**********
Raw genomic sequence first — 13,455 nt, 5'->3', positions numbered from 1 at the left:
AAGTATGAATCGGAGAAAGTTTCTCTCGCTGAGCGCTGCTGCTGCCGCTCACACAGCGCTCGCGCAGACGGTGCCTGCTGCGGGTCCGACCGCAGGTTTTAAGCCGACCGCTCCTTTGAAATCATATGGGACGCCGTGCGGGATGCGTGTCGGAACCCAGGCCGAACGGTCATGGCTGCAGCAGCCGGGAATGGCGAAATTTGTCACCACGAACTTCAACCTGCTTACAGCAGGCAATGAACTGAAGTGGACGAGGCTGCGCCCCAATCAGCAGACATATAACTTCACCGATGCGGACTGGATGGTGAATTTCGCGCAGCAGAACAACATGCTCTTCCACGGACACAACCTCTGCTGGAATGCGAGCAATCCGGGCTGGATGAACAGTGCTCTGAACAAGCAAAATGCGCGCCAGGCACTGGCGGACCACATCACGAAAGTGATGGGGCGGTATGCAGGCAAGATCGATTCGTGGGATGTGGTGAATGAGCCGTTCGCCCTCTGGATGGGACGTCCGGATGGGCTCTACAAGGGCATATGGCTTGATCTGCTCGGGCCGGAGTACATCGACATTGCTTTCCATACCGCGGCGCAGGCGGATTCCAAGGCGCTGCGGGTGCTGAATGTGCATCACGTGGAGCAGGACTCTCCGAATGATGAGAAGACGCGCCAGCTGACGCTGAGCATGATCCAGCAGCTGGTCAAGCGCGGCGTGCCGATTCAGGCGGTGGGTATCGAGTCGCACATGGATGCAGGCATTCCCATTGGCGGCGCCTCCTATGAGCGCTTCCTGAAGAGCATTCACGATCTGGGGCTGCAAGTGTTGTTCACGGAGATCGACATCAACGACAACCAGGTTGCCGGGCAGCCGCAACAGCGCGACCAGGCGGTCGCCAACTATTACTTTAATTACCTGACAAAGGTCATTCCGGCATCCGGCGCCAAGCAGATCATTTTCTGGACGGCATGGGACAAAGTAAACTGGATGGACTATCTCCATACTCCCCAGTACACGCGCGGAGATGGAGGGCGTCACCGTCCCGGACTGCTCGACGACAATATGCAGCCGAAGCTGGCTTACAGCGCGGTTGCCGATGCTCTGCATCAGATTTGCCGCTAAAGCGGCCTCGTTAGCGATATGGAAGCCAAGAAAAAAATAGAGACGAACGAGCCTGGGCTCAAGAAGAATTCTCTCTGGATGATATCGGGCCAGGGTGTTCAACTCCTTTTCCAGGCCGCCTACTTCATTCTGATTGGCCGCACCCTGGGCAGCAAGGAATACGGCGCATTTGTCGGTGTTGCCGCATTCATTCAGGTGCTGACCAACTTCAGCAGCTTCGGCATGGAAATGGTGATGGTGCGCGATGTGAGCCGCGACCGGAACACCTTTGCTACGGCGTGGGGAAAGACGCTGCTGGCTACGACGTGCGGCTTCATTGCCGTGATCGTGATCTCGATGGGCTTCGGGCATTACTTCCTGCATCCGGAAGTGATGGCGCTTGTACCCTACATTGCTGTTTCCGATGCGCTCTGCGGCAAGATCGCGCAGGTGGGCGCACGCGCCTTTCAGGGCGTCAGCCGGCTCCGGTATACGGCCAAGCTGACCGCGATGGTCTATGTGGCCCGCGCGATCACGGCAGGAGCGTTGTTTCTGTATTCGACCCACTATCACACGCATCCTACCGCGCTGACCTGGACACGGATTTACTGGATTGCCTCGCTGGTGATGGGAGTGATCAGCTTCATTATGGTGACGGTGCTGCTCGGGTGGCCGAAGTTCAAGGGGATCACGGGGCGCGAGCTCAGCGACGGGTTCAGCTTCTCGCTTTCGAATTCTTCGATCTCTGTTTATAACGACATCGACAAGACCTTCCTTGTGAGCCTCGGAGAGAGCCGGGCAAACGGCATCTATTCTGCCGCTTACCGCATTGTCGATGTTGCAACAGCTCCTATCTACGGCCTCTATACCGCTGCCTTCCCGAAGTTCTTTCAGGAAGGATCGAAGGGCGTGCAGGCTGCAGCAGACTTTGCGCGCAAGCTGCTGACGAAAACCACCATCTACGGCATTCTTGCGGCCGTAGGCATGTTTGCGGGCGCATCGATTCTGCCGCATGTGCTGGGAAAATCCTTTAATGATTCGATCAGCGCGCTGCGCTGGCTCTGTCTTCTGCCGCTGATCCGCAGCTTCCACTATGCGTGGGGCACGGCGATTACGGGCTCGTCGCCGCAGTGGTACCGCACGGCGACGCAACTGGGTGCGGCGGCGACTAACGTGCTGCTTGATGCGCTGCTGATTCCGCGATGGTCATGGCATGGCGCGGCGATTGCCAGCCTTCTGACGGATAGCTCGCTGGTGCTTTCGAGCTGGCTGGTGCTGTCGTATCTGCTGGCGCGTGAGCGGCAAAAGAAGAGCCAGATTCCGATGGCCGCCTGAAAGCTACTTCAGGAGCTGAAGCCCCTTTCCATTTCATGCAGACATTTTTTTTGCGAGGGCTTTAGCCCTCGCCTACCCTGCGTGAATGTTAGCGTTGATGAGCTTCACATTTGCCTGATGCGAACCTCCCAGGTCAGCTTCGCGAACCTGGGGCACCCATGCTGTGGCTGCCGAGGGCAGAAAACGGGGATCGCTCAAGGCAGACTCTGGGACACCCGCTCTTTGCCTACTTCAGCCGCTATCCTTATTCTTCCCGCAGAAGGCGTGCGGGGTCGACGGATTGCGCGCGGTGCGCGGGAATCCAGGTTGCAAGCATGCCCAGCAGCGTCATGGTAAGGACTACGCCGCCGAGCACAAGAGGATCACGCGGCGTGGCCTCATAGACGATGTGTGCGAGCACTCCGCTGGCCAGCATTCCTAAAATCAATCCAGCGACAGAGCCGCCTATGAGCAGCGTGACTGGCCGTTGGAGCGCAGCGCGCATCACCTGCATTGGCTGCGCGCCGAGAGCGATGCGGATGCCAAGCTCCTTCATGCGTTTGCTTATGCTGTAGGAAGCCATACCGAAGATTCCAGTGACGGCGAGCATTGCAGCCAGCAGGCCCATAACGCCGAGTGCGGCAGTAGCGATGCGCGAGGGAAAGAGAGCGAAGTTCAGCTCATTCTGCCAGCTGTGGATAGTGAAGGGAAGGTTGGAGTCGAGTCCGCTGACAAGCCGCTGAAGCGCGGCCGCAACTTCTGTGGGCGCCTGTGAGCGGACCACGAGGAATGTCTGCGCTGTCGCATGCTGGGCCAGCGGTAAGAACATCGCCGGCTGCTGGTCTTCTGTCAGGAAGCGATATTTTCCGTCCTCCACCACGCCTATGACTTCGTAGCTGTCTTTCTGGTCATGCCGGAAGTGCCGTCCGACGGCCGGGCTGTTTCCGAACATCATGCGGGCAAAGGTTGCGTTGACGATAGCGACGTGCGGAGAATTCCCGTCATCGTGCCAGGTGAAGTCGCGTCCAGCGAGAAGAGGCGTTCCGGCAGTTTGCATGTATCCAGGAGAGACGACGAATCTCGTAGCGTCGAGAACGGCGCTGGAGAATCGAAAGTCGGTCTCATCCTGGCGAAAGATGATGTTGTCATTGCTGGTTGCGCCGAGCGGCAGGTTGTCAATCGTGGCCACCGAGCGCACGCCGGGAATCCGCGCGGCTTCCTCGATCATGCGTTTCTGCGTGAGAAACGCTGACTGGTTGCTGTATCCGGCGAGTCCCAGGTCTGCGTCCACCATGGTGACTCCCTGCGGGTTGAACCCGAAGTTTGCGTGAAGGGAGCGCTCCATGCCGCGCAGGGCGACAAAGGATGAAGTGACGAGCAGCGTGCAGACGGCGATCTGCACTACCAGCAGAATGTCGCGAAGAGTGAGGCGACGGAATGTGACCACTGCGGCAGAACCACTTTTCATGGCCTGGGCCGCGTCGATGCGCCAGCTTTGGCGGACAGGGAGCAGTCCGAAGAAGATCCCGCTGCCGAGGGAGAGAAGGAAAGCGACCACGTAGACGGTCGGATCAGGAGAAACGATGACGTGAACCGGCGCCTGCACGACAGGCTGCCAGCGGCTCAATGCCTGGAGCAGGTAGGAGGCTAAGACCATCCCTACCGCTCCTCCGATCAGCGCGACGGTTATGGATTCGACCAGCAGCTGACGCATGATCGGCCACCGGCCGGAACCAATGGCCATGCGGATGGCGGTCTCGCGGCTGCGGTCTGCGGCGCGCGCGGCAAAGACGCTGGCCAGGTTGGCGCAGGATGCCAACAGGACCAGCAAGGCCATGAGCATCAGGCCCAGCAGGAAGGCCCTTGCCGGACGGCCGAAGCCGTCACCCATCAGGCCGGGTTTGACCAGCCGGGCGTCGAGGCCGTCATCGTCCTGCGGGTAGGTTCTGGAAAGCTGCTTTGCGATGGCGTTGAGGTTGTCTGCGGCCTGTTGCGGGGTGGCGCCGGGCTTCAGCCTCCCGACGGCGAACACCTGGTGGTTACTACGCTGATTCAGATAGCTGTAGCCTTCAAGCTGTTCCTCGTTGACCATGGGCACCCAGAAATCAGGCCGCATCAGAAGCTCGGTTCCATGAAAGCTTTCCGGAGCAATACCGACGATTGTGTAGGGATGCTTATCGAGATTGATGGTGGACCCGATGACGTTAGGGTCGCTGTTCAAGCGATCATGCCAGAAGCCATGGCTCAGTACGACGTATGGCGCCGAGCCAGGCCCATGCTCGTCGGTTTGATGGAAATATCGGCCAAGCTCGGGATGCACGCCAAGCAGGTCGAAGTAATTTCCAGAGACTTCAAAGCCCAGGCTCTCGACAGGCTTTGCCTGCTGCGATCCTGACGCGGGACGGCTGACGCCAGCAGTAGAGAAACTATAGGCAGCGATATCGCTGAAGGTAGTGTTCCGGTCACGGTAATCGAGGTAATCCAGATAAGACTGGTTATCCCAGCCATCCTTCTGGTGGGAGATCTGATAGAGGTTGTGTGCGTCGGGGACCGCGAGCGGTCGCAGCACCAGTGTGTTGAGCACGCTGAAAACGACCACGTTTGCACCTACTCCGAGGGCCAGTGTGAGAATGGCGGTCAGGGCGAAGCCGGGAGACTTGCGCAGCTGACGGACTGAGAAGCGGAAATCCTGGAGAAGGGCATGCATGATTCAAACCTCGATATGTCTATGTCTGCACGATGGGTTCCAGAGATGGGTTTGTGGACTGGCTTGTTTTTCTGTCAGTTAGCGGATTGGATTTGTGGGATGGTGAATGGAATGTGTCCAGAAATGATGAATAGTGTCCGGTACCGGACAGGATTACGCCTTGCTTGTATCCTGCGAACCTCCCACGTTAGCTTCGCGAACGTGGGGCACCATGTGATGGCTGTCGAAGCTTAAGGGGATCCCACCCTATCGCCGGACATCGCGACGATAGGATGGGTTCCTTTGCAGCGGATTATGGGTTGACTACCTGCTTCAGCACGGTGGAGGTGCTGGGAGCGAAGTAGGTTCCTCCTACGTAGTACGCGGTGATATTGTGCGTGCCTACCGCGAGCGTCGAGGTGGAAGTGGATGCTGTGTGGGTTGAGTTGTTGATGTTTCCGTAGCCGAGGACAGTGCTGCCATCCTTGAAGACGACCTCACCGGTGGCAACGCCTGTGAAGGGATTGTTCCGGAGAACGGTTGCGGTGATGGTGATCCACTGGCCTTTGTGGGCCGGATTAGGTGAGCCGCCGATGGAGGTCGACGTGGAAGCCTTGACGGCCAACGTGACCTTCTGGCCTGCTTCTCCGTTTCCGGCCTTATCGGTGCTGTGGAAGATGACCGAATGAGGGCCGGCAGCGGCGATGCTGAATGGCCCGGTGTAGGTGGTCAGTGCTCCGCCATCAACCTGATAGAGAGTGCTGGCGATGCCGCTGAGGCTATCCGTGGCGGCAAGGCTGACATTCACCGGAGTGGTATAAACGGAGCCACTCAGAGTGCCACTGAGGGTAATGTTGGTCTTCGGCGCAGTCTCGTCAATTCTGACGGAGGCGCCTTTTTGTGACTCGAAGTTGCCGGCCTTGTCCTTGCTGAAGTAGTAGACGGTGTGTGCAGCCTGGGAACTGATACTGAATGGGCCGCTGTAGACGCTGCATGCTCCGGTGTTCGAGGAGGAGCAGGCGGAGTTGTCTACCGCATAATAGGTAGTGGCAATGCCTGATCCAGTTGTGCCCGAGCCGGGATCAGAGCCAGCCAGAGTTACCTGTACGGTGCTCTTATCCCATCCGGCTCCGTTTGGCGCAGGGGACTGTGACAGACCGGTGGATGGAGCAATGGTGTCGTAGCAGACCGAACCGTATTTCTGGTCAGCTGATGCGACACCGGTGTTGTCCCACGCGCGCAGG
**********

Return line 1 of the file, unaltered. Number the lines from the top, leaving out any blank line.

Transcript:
Raw genomic sequence first — 13,455 nt, 5'->3', positions numbered from 1 at the left: